Used nuclear fuel gives off radiation. It is a potential health and safety hazard unless properly managed. As such, it is subject to multiple layers of safeguards designed to protect people and the environment.

Radiation Basics

All matter is composed of atoms. Atoms contain a positively charged nucleus made up of protons and neutrons, and a negatively charged outer shell made up of electrons. The forces within the atom work to maintain a balance by getting rid of excess energy. In the process, an unstable nucleus may emit a quantity of energy known as radiation.

Over time, radioactive materials "decay" due to the emission of particles from their nuclei. The rate at which this occurs is determined by the radioactive “half-life,” where a half-life is the time taken for half of a radioactive material to decay. For example, starting with 16 radioactive atoms, after one half-life, there would be eight atoms. After another half-life, there would be four atoms. This process continues until a stable end point is reached. Half-lives can vary from fractions of a second, to billions of years, depending on the type of material.

Radiation takes the form of electromagnetic waves or high-speed particles. Electromagnetic waves are pure energy with no mass or weight. Examples includes microwaves and X-rays. High-speed particles, on the other hand, have both energy and mass. They include neutrons, and alpha and beta particles, such as those used in smoke detectors and some medical therapies. Used nuclear fuel emits both types of radiation.

Ionizing and Non-Ionizing Radiation

Radiation is either “ionizing” or “non-ionizing” depending on how it affects matter. Ionizing radiation has enough energy to create electrically charged particles ("ions") and the potential to break apart molecular bonds or displace electrons from atoms. Non-ionizing radiation, in contrast, leaves behind energy as it passes through matter, but not enough to disrupt molecular bonds.

Examples of non-ionizing radiation are heat, light, radio waves and microwaves. Examples of ionizing radiation are gamma rays, X-rays and alpha particles. Ionizing radiation is emitted from naturally occurring materials (such as uranium, radon and potassium), from man-made materials such as Cobalt-60 used in cancer treatment, or from special equipment such as dental X-ray generators.

Excessive exposure to ionizing radiation can damage living tissue at the molecular level. If the exposure is beyond the body’s natural repair process, it may lead to uncontrolled growth of cells (i.e. cancer) or other serious health effects. Exposure can be controlled through the use of protective shielding barriers.

Exposure Limits in Canada

Radiation exposure is measured in "sieverts". A sievert is a unit of radiation "dose" to human tissue that accounts for health effect. Radiation doses are commonly measured in millisieverts (mSv) or thousandths of a sievert.

In Canada, the average effective whole body dose from natural background radiation is approximately 1.8 mSv per year. The Canadian Nuclear Safety Commission’s radiation dose limit for a member of the public is 1 mSv per year (above and beyond natural background radiation). For Nuclear Energy Workers, the limit is 50 mSv per year, with the total not to exceed 100 mSv during any five-year period.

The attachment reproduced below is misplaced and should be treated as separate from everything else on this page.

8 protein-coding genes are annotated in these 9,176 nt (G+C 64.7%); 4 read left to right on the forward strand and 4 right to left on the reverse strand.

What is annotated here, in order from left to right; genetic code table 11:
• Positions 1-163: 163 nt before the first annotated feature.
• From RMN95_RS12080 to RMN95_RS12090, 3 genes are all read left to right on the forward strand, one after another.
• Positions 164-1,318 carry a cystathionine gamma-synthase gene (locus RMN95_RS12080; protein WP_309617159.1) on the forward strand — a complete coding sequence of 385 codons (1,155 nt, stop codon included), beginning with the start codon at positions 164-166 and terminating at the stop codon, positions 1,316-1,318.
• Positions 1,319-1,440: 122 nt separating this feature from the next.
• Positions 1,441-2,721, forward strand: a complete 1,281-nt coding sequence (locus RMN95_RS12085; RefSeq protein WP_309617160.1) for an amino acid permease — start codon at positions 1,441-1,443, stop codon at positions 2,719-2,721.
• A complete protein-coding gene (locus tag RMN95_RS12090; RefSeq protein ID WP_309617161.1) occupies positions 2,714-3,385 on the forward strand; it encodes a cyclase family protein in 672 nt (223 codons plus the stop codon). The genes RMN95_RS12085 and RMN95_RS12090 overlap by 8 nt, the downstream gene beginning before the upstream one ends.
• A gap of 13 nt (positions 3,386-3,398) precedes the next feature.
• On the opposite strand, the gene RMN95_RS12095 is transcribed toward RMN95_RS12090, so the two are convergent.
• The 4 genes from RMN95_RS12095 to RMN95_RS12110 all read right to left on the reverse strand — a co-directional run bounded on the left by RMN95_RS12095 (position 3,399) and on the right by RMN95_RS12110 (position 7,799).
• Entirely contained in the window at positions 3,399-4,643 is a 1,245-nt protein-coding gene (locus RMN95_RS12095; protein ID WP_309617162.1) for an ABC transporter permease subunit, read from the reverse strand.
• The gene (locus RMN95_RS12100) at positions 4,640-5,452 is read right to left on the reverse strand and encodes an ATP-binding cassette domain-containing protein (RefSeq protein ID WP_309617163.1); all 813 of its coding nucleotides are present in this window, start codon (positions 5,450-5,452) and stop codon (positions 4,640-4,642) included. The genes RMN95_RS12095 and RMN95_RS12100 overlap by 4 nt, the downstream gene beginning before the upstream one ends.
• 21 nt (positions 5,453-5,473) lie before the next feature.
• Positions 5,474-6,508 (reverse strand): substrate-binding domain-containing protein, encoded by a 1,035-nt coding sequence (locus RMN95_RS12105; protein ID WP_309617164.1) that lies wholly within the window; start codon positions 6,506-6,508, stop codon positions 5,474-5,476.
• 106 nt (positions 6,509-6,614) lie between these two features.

Studies to date have not been able to prove that exposure below 100 mSv causes cancer or any other health effects. Despite this, a cautious approach to radiation protection is adopted for low doses. It is assumed that all radiation carries some risk and should be kept as low as possible.

Radiation and Used Nuclear Fuel

Used nuclear fuel contains radioactive nuclides which can emit ionizing radiation in the form of gamma rays, neutrons, alpha particles, and beta particles.

Used nuclear fuel is most radioactive when it is first removed from a reactor. After 10 years of cooling at the reactor site, more than 99 per cent of the radioactivity decays away. While the hazard continues to diminish over time, for practical purposes, used nuclear fuel remains hazardous, essentially indefinitely.
This is a chart depicting the radioactive decay over time of used CANDU fuel. It uses natural uranium as a comparison and shows that it will take up to 10,000,000 years before the used fuel goes back to the radioactivity levels as natural uranium.

Used nuclear fuel also contains uranium, which is a chemically hazardous element. It also contains small amounts of other hazardous elements such as mercury that were either in the original ore or were produced in the reactor.

As with the radiological contaminants in the used nuclear fuel, the aim of the repository is to keep these chemically hazardous elements safely contained and isolated. All chemically hazardous elements are addressed in the NWMO’s planning process, and in the safety assessments we conduct to evaluate the long-term safety of a deep geological repository.

Protection From Unsafe Exposure

In implementing Canada's plan for the long-term management of used nuclear fuel, the NWMO's highest priority is to protect people and the environment from unsafe exposure to radiation. This responsibility includes both the transport of used nuclear fuel and its containment and isolation in a deep geological repository.

In the surface facilities at the repository, used nuclear fuel will be shielded at all times to ensure radiation doses to members of the public and operating staff are as low as reasonably achievable and well below regulatory limits. In the underground facility, a series of engineered and natural barriers will work together to contain and isolate used nuclear fuel.

Learn more about the NWMO's commitment to safety.

Learn more about the regulatory oversight of used nuclear fuel in Canada.